Justia Arbitration & Mediation Opinion Summaries

Articles Posted in Civil Procedure
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The case involves SKAV, L.L.C., the owner of a Best Western hotel in Abbeville, Louisiana, and Independent Specialty Insurance Company. The hotel was damaged by Hurricane Laura in August 2020, and SKAV filed a claim on a surplus lines insurance policy it had purchased from Independent Specialty. The policy contained an arbitration clause requiring all disputes to be settled by arbitration. However, SKAV sued Independent Specialty in the Western District of Louisiana, alleging that the insurance company had failed to adequately cover the hotel's hurricane damage under the policy's terms. Independent Specialty moved to compel arbitration, but the district court denied the motion, citing a prior decision that concluded that § 22:868 of the Louisiana Revised Statutes voids an arbitration provision in a contract for surplus lines insurance.The case was appealed to the United States Court of Appeals for the Fifth Circuit. The main dispute was the effect of § 22:868 of the Louisiana Revised Statutes on the insurance policy's arbitration clause. The statute bars insurance policies from depriving Louisiana courts of jurisdiction and permits, in limited circumstances, forum- and venue-selection provisions. The court noted that there were conflicting decisions on this issue from district courts in Louisiana and New York.The Fifth Circuit Court of Appeals affirmed the district court's decision. The court concluded that the arbitration clause in the surplus lines insurance policy was void under § 22:868. The court reasoned that the Louisiana Legislature's 2020 amendments to the statute did not reverse the state's longstanding anti-arbitration policy. The court also rejected Independent Specialty's argument that the issue of the arbitration clause's validity must itself go to arbitration, stating that when a statute prevents the valid formation of an arbitration agreement, the court cannot compel arbitration, even on threshold questions of arbitrability. View "S. K. A. V. v. Independent Specialty Insurance Co." on Justia Law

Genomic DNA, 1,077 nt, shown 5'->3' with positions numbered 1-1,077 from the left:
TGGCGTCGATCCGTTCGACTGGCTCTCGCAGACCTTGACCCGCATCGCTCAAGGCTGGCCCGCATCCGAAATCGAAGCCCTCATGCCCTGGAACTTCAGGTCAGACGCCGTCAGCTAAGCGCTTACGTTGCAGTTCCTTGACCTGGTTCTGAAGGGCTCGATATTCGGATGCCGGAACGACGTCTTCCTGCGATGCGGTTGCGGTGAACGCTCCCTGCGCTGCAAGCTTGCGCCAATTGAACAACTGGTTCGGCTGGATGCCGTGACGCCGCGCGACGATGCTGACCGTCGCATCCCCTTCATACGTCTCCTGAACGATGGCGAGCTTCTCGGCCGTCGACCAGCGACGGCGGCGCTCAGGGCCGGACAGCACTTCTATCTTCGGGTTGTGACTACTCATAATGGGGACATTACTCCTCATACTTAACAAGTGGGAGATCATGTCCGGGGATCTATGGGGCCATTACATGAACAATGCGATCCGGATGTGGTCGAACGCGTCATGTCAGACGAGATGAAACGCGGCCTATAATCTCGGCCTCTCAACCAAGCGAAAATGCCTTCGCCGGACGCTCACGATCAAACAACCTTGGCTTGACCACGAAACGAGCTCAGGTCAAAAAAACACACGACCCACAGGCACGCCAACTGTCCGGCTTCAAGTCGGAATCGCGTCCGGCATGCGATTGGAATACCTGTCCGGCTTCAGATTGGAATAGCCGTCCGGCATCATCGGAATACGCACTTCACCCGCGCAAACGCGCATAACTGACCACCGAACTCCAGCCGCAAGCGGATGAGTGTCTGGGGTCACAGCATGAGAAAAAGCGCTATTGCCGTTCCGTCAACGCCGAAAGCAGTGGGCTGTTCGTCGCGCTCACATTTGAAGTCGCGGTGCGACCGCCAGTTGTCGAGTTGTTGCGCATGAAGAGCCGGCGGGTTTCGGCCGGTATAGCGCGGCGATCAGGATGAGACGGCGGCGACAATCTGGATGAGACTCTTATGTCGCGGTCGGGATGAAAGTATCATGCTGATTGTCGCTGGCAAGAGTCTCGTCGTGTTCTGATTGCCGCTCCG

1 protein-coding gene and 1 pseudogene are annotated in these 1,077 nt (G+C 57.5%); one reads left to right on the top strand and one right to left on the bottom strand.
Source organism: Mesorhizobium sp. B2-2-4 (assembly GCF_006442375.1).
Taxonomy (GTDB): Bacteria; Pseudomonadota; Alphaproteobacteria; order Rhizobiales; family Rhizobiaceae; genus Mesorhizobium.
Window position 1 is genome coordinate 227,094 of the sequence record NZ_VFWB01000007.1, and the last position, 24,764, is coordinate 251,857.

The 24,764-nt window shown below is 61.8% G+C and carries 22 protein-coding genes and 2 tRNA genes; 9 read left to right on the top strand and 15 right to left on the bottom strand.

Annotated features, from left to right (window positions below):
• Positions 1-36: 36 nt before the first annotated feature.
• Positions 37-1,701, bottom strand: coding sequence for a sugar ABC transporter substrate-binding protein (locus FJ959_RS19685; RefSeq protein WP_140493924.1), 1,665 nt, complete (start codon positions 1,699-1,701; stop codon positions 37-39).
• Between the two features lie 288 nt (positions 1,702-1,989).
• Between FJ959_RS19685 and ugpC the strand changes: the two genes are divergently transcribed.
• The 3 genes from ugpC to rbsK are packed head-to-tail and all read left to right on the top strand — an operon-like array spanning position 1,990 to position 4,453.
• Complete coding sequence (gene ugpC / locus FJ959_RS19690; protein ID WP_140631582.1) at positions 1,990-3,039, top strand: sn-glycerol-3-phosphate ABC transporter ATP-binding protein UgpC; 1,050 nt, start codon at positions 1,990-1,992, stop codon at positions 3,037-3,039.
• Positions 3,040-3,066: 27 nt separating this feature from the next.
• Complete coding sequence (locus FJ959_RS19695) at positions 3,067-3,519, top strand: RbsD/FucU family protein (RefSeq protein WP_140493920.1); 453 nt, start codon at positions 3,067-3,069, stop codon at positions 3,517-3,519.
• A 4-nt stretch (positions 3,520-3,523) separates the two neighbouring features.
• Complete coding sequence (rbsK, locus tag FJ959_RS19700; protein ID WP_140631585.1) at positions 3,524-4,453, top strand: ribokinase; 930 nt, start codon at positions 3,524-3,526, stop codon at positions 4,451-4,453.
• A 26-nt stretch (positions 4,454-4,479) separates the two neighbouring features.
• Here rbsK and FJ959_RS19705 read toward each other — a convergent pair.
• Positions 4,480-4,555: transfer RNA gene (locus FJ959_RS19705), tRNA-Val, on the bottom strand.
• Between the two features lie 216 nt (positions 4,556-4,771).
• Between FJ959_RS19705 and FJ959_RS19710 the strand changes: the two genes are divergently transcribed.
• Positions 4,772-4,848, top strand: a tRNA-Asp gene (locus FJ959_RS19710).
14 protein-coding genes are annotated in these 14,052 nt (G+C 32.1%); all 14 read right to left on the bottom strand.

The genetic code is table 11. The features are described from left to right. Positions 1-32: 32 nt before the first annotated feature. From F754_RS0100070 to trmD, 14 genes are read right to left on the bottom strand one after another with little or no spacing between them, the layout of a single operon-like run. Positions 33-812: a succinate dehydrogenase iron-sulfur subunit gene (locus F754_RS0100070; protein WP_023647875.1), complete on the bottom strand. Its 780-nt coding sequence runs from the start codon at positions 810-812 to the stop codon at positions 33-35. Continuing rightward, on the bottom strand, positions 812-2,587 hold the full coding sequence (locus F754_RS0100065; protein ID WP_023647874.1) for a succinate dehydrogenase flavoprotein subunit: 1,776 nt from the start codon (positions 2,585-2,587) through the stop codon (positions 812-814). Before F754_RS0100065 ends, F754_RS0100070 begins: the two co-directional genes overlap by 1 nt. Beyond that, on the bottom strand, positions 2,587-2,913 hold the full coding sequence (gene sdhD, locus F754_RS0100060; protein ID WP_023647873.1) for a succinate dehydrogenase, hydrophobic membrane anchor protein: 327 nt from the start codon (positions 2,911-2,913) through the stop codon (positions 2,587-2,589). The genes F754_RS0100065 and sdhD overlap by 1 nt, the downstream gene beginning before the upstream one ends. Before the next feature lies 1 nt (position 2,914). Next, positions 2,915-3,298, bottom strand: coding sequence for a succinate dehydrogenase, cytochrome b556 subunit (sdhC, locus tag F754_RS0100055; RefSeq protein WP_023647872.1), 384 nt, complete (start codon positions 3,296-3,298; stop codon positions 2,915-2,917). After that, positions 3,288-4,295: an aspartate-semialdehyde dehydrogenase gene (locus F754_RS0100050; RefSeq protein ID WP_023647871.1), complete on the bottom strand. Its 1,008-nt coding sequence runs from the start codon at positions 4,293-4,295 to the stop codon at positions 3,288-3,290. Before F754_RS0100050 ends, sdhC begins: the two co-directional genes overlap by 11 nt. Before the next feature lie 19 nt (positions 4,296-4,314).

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The Trustees of the New York State Nurses Association Pension Plan (the Trustees) and White Oak Global Advisors, LLC (White Oak) entered into an investment management agreement, which included an arbitration clause. The Trustees later brought several fiduciary duty claims against White Oak under the Employee Retirement Income Security Act (ERISA), which were resolved through arbitration. The arbitrator issued an award in favor of the Trustees, which the Trustees sought to confirm in the United States District Court for the Southern District of New York.White Oak appealed the confirmation, arguing that the district court lacked jurisdiction and that the court erroneously interpreted the award. The United States Court of Appeals for the Second Circuit affirmed the district court's jurisdiction, finding that the Trustees' petition to confirm the award was cognizable under ERISA § 502(a)(3). The court also affirmed the district court's interpretation of the award regarding the disgorgement of pre-award interest and the "Day One" fees. However, the court vacated and remanded the district court's confirmation of the disgorgement of White Oak's "profits," finding the award too ambiguous to enforce. The court also vacated and remanded the district court's order for White Oak to pay the Trustees' attorneys' fees and costs, finding the district court's findings insufficiently specific. View "Trustees of the NYSNAPP v. White Oak Glob. Adv." on Justia Law